An Ohio woman charged with murder and other crimes in Ripley County prevailed in the Indiana Court of Appeals Monday when the judges affirmed the grant of her motion to suppress incriminating statements she gave to police.
Allison Moore was charged with felony murder, Class B felony burglary and Class B felony conspiracy to commit burglary after she was implicated in the robbery of a Cross Plains, Indiana, man and the murder of a Milan, Indiana, woman at her home. Moore was arrested at her Ohio home and met with Indiana State Police Detectives Tom Baxter and Vince Patton.
After being read her Miranda rights, Moore told detectives she didn’t want to talk to the police. Then, ISP Sgt. Anthony Scott entered the room and asked Moore about the four children she was babysitting at the time of her arrest. He was trying to determine the children’s parents. Moore, becoming agitated, then asked for Baxter because he was nice to her. After he asked her a little about the children, Moore then asked what the other defendants were saying about her. She then made incriminating statements about the incidents without being re-Mirandized.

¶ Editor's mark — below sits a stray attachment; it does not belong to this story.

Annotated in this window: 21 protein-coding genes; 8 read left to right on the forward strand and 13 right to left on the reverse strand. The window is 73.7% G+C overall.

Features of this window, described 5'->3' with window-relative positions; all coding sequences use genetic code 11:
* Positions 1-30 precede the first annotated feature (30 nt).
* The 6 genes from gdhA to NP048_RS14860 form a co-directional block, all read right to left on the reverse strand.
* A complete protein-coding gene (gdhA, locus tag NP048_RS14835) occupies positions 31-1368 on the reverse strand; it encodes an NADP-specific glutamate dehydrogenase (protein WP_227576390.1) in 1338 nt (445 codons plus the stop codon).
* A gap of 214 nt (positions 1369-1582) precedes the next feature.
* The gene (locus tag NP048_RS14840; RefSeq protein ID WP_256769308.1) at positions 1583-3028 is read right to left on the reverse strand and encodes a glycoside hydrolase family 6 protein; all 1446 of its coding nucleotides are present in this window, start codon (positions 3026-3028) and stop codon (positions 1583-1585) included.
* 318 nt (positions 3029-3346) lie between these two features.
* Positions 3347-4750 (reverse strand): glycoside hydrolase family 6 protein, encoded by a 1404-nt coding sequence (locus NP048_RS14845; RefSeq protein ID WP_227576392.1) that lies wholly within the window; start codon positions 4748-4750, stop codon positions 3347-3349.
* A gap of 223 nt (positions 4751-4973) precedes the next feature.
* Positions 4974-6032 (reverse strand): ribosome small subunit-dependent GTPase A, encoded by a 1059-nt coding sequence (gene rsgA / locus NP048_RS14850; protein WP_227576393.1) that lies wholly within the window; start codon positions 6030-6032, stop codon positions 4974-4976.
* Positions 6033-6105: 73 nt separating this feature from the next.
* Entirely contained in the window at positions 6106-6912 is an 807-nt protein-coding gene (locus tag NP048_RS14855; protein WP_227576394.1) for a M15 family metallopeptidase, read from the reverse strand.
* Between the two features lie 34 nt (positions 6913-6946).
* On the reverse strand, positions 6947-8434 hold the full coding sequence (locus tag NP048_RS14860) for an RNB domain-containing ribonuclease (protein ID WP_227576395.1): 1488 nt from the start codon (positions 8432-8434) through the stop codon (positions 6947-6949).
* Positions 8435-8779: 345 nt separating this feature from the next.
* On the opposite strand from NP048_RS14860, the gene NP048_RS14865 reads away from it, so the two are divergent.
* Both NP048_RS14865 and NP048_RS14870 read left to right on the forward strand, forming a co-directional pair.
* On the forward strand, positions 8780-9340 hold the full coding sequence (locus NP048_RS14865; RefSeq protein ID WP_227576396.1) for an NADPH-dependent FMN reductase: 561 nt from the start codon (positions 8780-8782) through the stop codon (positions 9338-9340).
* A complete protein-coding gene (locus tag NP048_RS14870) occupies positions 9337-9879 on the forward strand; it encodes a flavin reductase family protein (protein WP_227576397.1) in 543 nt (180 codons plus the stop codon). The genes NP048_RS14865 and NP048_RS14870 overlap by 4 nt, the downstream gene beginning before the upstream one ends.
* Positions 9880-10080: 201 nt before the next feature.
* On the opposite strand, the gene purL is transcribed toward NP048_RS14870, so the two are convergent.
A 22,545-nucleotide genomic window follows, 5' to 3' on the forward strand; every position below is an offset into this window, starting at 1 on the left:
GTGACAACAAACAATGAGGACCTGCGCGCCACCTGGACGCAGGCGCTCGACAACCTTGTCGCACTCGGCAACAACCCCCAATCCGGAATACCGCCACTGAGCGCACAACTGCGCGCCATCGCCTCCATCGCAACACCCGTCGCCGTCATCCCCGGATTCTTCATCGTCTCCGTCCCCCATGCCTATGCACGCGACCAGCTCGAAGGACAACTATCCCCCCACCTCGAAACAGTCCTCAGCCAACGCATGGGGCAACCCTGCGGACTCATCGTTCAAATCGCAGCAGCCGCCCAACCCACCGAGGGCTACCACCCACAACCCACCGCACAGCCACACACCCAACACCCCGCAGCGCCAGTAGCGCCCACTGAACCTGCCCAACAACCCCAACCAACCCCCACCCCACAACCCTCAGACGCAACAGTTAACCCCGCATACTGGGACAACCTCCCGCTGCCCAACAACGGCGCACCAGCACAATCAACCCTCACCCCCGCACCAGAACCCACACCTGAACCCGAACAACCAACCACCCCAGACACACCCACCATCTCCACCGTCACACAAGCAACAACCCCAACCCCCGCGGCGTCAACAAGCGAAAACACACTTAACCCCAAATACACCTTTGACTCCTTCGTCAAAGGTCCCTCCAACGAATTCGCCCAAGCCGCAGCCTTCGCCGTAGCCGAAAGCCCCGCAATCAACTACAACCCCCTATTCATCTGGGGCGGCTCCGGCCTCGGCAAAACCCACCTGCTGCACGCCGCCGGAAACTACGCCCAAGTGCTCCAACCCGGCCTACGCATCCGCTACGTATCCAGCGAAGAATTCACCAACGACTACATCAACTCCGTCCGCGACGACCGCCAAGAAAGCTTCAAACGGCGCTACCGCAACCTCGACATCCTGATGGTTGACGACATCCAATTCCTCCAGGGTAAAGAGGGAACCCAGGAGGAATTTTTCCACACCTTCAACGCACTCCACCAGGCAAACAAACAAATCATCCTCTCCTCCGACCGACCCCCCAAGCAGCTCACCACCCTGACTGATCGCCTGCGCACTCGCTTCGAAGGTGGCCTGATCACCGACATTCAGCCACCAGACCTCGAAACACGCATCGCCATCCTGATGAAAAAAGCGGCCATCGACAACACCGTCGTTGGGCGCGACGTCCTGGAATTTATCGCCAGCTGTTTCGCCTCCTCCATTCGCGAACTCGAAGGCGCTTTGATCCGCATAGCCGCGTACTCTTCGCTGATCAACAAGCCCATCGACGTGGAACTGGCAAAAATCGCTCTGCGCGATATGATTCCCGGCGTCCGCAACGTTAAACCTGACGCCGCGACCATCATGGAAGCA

Her motion to suppress was before the COA on interlocutory appeal in State of Indiana v. Allison Moore, 69A01-1405-CR-186
The state argued that questioning immediately stopped once Moore revoked her right to silence, but Moore claimed the state’s argument is an invitation to reweigh the evidence. The appeals court agreed with Moore, pointing out Patton did not immediately stop his questioning of Moore, as he asked her who she was with the previous weekend.
The judges also found that Scott’s questioning about the children did not fall under the community-caretaking function, as there was no indication the children were in immediate danger and it is unclear what Indiana police officers could do about children who lived in Ohio.
The questioning of Moore about the children by Scott and Baxter amounted to interrogation, which was pursued despite Moore’s clear invocation of her right to silence, Judge Cale Bradford wrote, so there was no error in granting her motion to suppress the incriminating statements.